Currently viewing the tag: "Ask questions"

Is it good to ask questions with sense?

If a company wants to have as a basic principle, to build an environment of innovation to be successful in a sustainable manner, this organization must be connected and need to leverage external ideas to his business to leave a mark of difference and meaning.

The good ideas that flow on the outside walls of the companies did not arrive to the interior of the organizations if they are not searched and identified with a clear and well defined purpose and for this to happen we must ask questions.

But not any meaningless questions! The important thing is to ask the right questions when we think of innovation and the organizations must learn to do it.

If there is a climate of openness to new ideas in organizations there is place to opportunities to create things that are more exclusive and that allow the creation of a difference in the market.

This climate of openness push leaders to develop critical capacity to ask questions instead of having all the answers, a trend that keeps people more focused on problems and obstacles than solutions.

We ask about the future without putting in doubt the arrival and questioning not only the “how”, but also “the why” of attitudes and of the steps that you must take to get there.

It’s a bit like knowing the future best practice and understand the meaning of these practices devised within the context of the future and its possible impact on the whole organization.

You feel tomorrow as if it were in the past!

It is not easy to escape to what we learn by thinking that it is safe or appropriate for managing a particular process. It is worth pointing out that what was passed, almost always had as successful experiences support existed for hypothetical attitudes to be taken.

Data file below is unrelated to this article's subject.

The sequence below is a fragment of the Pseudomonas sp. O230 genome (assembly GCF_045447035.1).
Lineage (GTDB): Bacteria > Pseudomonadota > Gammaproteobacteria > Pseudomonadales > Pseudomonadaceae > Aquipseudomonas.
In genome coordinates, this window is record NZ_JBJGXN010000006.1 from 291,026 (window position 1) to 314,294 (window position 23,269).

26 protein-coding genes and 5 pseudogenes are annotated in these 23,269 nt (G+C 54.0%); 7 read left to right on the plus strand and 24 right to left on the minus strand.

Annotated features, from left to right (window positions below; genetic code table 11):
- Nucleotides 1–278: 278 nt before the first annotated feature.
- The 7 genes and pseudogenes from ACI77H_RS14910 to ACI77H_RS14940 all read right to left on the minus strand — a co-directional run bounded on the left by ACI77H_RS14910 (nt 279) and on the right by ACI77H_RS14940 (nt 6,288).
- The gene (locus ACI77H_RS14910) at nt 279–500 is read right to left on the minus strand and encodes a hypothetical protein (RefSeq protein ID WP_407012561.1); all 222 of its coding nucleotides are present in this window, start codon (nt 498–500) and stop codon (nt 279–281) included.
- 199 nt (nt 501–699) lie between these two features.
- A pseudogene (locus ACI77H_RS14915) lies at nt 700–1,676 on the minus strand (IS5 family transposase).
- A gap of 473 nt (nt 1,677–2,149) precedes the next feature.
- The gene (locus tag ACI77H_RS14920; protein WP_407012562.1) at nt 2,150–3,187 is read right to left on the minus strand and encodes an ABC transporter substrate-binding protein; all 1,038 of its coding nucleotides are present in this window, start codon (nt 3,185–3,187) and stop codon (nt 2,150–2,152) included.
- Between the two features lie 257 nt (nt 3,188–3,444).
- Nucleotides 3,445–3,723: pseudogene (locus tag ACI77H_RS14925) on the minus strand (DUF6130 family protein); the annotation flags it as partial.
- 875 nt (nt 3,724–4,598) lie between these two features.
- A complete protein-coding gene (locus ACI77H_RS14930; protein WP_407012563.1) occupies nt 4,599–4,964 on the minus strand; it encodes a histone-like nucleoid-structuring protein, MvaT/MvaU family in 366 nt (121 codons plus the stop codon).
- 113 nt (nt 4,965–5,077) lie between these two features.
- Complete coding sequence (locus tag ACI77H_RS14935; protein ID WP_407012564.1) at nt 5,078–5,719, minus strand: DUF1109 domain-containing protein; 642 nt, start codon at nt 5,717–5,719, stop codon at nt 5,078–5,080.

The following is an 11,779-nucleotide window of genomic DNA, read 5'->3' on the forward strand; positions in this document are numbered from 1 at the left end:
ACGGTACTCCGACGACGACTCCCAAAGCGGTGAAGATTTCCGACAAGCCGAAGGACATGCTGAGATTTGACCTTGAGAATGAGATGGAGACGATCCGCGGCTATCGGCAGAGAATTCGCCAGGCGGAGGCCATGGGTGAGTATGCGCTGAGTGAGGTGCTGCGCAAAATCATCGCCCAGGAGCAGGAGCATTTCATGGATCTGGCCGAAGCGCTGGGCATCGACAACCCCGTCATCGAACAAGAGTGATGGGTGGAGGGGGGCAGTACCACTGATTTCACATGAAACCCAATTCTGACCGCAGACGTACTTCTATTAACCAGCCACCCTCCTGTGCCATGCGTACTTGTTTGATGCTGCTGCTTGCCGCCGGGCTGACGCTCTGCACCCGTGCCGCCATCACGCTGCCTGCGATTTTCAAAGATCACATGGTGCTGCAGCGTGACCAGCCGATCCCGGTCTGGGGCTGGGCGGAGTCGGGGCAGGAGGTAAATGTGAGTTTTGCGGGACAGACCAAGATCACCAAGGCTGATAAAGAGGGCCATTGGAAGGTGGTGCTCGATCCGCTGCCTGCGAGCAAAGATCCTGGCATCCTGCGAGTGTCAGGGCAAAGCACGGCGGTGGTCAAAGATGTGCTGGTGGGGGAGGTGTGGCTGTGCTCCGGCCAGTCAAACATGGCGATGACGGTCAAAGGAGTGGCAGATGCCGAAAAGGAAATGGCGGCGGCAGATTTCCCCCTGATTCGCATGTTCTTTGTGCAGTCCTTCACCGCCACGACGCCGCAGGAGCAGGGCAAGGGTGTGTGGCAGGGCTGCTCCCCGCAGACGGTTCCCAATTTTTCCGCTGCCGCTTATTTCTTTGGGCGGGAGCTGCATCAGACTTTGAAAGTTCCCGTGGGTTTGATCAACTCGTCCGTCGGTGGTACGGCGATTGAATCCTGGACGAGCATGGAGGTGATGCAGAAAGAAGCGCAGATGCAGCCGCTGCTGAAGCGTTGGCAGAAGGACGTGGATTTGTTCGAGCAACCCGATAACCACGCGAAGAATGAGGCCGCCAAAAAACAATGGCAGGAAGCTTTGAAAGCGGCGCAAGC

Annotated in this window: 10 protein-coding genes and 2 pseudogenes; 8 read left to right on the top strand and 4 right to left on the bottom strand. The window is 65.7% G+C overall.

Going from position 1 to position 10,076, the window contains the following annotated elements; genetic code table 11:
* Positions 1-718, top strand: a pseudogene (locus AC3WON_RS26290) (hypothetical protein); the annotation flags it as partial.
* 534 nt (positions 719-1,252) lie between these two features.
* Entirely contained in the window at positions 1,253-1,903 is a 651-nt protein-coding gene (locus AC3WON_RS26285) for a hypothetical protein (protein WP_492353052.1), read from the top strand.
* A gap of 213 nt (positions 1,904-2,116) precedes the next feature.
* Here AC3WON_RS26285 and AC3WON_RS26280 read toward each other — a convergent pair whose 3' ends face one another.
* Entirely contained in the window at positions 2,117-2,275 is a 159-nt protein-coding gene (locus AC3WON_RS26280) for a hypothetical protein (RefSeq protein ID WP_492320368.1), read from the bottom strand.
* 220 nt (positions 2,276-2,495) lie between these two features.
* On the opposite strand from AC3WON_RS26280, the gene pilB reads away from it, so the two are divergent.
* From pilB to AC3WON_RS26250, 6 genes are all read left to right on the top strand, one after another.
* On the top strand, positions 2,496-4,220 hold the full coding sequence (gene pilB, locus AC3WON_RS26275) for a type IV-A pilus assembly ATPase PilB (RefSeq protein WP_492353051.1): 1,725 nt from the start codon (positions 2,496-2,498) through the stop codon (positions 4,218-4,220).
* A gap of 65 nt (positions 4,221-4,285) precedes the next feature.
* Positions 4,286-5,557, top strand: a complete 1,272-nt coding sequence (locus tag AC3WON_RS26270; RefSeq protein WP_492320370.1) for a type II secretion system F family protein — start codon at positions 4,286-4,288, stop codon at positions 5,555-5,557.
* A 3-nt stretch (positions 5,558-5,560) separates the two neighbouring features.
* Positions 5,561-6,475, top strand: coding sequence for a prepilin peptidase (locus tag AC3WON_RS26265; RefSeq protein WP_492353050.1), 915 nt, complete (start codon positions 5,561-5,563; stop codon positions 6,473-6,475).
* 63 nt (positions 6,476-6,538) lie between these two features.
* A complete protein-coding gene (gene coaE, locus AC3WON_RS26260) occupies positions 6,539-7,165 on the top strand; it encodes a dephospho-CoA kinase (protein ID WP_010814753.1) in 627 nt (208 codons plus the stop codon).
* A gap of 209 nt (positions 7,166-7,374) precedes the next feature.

In the beginning of this century, we already can see that the speed that new things are available requires a different attitude.

Gary Hamel on “The future of Management” (putting principles to work), proposes an exercise that consists of redesigning, answers to a challenge, that is, describe the main features of a particular process that was chosen by applying the principles of the “new management.”

Once we have mapped the process, here are some questions we put to facilitate the response to the challenge, challenge that extends to all of us and that are revealing of how to ask questions:

– introduce a wide range of data, views, and opinions in the process? How would you draw the process that would facilitate rather than frustrate the continuous development of new strategic options and encourage the relentless experimentation?

– How would you redesign the process for successfully exploited market wisdom, rather than just the wisdom of experts?

– How would you redesign the process so that encourage rather than discourage dissenting voices?

– How could this process encourage employees to identify and connect with objectives that personally care?

– How could this process be redesigned in order to help the business be or become an even more exciting and vibrant place to work and a magnet for creative talents?

We’re at a time when the world is getting more turbulent and changing of what organizations are able to respond or adapt and that’s why we need better organizations and better people to manage.

Probably people adapt more easily to change than organizations putting challenge in another level and that is to make individual adjustments to match with the adaptation of the organization.

In other words we have to transform organizations thinking in people and stop making “evolve” people thinking in organizations.

 

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Some of our beliefs

” I think of design thinking as combining the best of analytical thinking — that is, thinking based on declarative logic whose purpose is to declare a proposition to be true or false — and intuitive thinking, which is knowing without reasoning. Analytical thinking attempts to prove that something is indubitably true. Intuitive thinking is about imagining a future that cannot be proven in advance…